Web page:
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Caldor Fire and climate resilience (Opinion)

The snow and colder weather setting in across the Tahoe Basin is a welcome gift for those actively managing the stubborn, two-month-old Caldor Fire.

While containment lines are no longer being threatened, the extreme drought conditions that helped the fire consume more than 220,000 acres will keep the fire active until a heavier snow or rain soaks through. As welcome as that will be for the fire, it also has us bracing for potential post-fire impacts from ash, sediment, and debris.

Joanne S. Marchetta

Being able to take a breath from the fire is allowing the Tahoe Regional Planning Agency and our partner agencies to focus on immediate next steps, to understand what the Caldor and other fires mean for Tahoe, and to do everything possible to prepare for the next wildfire in the basin.



The U.S. Forest Service and Cal Fire have already begun repairing bulldozer lines and preparing for post-fire recovery, but longer-term mitigation and science and monitoring are needed. Additionally, TRPA and Lake Tahoe Environmental Improvement Program partners are working to bring more resources into the basin and scaling up wildfire protection and forest fuel reduction projects. As always, there is also much that each of us as individuals can do to help.

Recovery and science



TRPA is engaged with the USDA Forest Service Lake Tahoe Basin Management Unit, state and local agencies, and property owners on immediate risks to safety and water quality and on emergency stabilization. The forthcoming USFS Burned Area Emergency Response Team report will help guide as much work as possible before winter sets in, with the ultimate goal of restoring the burned area and dozer lines as close to pre-fire conditions as possible.

Science partners through the Tahoe Science Advisory Council are rapidly responding to the potential negative effects from the wildfire with sampling and data collection. An extensive monitoring system already in place is helping with the research and expanded sampling in the impacted streams will help us understand fire effects on water quality. Research priorities will assess how smoke and ash impact the lake, how fuels management in the fire worked in comparison to untreated forest, and will evaluate restoration techniques on water quality.

A Climate resilient landscape

There is no doubt that we are in a climate emergency. Estimates are that one in three Americans have been personally affected by recent extreme weather events. Here at Lake Tahoe, a 2019 climate change vulnerability assessment predicts that the average number of acres burned in the Tahoe Basin every decade could increase up to seven-fold by the end of this century.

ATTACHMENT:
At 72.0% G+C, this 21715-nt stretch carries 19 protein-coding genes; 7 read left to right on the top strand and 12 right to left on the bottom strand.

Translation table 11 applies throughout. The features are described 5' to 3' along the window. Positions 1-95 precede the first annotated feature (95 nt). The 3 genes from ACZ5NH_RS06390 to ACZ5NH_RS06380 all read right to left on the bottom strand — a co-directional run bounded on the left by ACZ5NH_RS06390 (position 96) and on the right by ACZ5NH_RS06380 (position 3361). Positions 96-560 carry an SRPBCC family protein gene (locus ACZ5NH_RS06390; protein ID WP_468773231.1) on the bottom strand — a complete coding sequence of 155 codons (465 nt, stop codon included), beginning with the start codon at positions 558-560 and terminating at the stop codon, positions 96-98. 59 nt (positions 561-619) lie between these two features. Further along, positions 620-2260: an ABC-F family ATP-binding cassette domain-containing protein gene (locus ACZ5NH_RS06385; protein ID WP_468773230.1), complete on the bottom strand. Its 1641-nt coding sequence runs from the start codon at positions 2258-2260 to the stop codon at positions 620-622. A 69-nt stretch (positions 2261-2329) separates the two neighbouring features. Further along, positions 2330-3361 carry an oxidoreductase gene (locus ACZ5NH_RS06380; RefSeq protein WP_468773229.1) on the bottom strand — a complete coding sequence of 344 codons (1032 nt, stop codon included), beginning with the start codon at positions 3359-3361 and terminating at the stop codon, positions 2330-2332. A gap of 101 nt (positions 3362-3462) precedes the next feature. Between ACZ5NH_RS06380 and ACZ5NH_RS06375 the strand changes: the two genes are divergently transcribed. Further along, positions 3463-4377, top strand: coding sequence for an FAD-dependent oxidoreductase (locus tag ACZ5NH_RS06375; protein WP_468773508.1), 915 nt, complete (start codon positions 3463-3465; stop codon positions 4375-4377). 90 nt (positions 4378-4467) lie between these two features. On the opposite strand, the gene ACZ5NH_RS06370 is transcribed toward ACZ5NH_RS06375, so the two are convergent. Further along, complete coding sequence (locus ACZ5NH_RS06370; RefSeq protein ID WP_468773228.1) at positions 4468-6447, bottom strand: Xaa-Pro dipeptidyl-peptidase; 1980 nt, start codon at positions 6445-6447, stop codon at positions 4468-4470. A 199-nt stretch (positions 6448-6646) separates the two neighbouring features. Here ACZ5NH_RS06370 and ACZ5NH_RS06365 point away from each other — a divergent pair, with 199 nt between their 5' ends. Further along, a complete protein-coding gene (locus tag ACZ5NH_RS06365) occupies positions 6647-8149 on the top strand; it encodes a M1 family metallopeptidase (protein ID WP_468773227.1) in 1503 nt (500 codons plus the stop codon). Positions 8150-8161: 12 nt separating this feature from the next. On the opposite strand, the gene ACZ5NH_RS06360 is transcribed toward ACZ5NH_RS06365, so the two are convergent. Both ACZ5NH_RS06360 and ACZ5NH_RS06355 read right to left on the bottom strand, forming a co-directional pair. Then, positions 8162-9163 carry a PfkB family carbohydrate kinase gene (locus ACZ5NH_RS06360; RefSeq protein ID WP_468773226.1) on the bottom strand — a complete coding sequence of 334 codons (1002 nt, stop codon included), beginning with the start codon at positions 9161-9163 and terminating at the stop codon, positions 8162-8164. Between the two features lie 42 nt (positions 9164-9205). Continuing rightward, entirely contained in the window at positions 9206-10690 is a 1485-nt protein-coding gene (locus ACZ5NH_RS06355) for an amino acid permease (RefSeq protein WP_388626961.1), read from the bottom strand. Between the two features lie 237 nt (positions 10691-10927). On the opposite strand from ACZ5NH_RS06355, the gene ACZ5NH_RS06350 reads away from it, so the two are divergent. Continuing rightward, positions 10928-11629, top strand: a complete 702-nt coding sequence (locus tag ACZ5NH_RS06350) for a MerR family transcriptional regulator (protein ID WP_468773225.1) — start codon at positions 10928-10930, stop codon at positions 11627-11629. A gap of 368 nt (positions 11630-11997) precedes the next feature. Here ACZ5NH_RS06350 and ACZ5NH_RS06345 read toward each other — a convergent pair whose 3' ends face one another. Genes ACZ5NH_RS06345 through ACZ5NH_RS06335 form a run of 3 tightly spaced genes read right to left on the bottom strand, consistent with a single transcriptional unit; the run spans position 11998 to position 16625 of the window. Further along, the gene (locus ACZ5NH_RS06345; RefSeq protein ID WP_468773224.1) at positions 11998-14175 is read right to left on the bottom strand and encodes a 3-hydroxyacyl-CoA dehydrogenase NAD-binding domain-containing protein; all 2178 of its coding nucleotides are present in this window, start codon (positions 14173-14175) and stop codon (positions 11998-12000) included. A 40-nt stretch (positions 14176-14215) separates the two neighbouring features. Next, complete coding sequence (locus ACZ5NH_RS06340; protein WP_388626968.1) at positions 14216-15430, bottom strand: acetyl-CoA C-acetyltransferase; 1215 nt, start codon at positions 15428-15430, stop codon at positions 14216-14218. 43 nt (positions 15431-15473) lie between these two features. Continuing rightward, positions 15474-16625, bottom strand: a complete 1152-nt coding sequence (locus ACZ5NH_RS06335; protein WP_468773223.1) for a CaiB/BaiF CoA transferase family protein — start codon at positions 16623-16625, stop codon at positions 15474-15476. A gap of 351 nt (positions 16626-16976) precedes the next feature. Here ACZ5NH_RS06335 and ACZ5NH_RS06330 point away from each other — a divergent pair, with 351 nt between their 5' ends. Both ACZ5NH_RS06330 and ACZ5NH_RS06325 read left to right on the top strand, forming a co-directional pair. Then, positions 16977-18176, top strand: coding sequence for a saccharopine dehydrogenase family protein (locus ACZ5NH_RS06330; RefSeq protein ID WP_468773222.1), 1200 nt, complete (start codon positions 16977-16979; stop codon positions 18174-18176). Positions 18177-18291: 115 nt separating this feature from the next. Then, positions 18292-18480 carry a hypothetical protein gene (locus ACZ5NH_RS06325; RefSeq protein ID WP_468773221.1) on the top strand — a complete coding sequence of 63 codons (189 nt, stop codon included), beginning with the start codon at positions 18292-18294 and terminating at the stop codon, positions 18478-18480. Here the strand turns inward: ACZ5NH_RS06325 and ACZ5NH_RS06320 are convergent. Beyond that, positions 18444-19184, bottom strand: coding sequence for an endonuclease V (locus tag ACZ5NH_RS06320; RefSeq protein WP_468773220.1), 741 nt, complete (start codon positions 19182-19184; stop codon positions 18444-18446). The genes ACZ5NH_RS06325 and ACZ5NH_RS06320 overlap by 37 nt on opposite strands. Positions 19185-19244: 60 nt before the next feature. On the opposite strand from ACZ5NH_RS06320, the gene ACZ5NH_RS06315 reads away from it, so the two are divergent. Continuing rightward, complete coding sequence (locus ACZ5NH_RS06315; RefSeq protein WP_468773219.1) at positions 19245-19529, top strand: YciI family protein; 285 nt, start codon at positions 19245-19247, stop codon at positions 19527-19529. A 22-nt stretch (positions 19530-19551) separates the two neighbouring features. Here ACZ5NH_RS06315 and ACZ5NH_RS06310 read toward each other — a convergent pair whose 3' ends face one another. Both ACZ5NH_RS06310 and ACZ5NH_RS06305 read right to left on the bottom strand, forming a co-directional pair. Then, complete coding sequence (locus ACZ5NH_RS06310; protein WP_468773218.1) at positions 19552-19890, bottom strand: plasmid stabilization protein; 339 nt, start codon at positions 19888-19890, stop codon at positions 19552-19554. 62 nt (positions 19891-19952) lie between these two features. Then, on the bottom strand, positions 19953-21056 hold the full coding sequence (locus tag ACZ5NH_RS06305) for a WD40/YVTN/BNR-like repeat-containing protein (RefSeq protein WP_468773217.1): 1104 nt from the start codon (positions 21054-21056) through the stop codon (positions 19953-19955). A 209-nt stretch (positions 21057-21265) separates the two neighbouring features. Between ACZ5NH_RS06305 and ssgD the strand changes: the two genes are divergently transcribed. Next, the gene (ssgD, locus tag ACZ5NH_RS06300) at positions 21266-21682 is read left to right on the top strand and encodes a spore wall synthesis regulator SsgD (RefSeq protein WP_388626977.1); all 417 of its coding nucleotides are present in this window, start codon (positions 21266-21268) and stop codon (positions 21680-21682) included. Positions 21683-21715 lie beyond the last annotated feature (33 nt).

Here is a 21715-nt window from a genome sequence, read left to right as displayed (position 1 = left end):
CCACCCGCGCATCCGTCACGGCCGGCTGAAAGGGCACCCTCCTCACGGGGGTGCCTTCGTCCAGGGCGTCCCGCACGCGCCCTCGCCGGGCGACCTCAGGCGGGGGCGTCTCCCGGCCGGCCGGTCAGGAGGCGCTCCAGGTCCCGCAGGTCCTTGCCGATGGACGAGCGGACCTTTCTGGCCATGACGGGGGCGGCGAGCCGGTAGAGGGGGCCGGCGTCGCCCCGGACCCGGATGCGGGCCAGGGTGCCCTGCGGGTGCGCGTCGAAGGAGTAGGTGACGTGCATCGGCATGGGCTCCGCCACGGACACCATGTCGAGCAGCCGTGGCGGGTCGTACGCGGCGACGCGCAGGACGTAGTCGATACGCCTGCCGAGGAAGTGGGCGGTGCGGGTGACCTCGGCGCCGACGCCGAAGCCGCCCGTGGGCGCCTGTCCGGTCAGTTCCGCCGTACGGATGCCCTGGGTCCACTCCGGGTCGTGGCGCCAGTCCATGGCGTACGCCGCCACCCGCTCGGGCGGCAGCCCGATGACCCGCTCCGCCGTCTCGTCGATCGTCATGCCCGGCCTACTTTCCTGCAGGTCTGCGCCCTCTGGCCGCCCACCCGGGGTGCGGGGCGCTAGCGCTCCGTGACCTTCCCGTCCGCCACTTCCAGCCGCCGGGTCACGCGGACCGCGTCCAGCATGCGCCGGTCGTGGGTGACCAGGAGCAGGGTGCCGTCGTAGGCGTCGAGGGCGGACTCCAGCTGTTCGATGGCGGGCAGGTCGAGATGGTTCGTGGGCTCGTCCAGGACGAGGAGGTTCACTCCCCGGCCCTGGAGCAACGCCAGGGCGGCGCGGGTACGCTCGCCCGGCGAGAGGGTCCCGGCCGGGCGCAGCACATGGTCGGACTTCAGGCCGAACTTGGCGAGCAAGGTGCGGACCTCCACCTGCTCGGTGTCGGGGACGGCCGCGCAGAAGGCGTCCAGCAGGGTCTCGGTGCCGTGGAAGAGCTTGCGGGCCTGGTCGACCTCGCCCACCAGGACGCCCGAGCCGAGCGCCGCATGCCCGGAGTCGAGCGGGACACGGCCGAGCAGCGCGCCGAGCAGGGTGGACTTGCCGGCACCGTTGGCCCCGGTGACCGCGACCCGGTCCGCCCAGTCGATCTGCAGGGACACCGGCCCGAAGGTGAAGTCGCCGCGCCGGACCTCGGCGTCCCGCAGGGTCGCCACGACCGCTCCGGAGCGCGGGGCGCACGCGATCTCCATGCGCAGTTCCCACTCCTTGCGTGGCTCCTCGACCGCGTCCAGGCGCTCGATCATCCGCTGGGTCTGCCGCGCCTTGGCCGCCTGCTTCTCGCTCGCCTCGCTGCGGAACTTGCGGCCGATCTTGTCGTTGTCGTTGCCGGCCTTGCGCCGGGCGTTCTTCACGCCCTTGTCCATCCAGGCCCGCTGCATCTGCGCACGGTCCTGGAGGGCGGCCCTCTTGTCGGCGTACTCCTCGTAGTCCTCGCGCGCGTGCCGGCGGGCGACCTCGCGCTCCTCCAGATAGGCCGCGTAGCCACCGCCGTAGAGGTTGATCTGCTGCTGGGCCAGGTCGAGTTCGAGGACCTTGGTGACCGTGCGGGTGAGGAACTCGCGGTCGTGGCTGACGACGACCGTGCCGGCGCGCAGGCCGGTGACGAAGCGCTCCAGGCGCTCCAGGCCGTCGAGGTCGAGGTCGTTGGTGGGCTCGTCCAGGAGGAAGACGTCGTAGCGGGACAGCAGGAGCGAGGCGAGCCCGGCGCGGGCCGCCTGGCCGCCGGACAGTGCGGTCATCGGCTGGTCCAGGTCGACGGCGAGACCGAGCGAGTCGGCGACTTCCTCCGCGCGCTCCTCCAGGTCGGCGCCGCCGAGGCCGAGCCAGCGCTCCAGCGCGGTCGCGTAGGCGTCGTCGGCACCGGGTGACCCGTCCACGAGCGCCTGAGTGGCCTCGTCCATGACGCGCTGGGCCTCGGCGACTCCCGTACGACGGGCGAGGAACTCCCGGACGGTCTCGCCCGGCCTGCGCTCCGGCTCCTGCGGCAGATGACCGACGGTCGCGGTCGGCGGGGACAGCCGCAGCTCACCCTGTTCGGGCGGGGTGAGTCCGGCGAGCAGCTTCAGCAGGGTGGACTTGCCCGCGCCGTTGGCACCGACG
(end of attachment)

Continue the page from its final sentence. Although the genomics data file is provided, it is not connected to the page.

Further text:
The kind of forest fuel reduction, defensible space, and home hardening that helped firefighters during the Caldor Fire will simply not be enough as higher temperatures, megafires, and prolonged drought change the ecosystem. Forest resilience is truly a landscape-scale problem that requires strong partnerships and big, holistic solutions. Thinning trees and vegetation around homes, making buildings more resistant to ignition, working as neighborhoods in fire preparedness, maintaining fuel reduction projects around communities, and now treating entire forest stands are all critical to our climate resilience.

Lake Tahoe EIP partners have completed more than 87,000 acres of fuel reduction treatments around communities since 1997. To scale up, TRPA and partners are collaborating on the Lake Tahoe West Restoration Partnership, a 59,000-acre forest resilience project planned for the West Shore. The project will combine stream restoration, habitat, and fuel reduction and can become a model to treat more of Tahoe’s most hazardous areas.

What you can do

There is no shortage of ways that each of us can help. First and foremost, plan to stay out of closed areas affected by the fire and encourage others to as well. The Tahoe Rim Trail Association and Tahoe Area Mountain Biking Association are already raising funds to help improve existing trails and to eventually rebuild some of the world-class trails that were damaged by the fire.

To help protect water quality, you can download the Tahoe Citizen Science App to your phone and use it to help measure and report ash, debris, and water quality issues. Registering your car with a Lake Tahoe License Plate in Nevada or California supports water quality restoration projects that help protect the lake from wildfire impacts, more extreme weather events, and changing precipitation patterns.

Property owners and neighborhood leaders can visit tahoelivingwithfire.com to learn about defensible space, tree removal, home-hardening, and becoming a Fire-Adapted Community.

Last, keep hoping for more snow!

Joanne S. Marchetta is executive director of the Tahoe Regional Planning Agency


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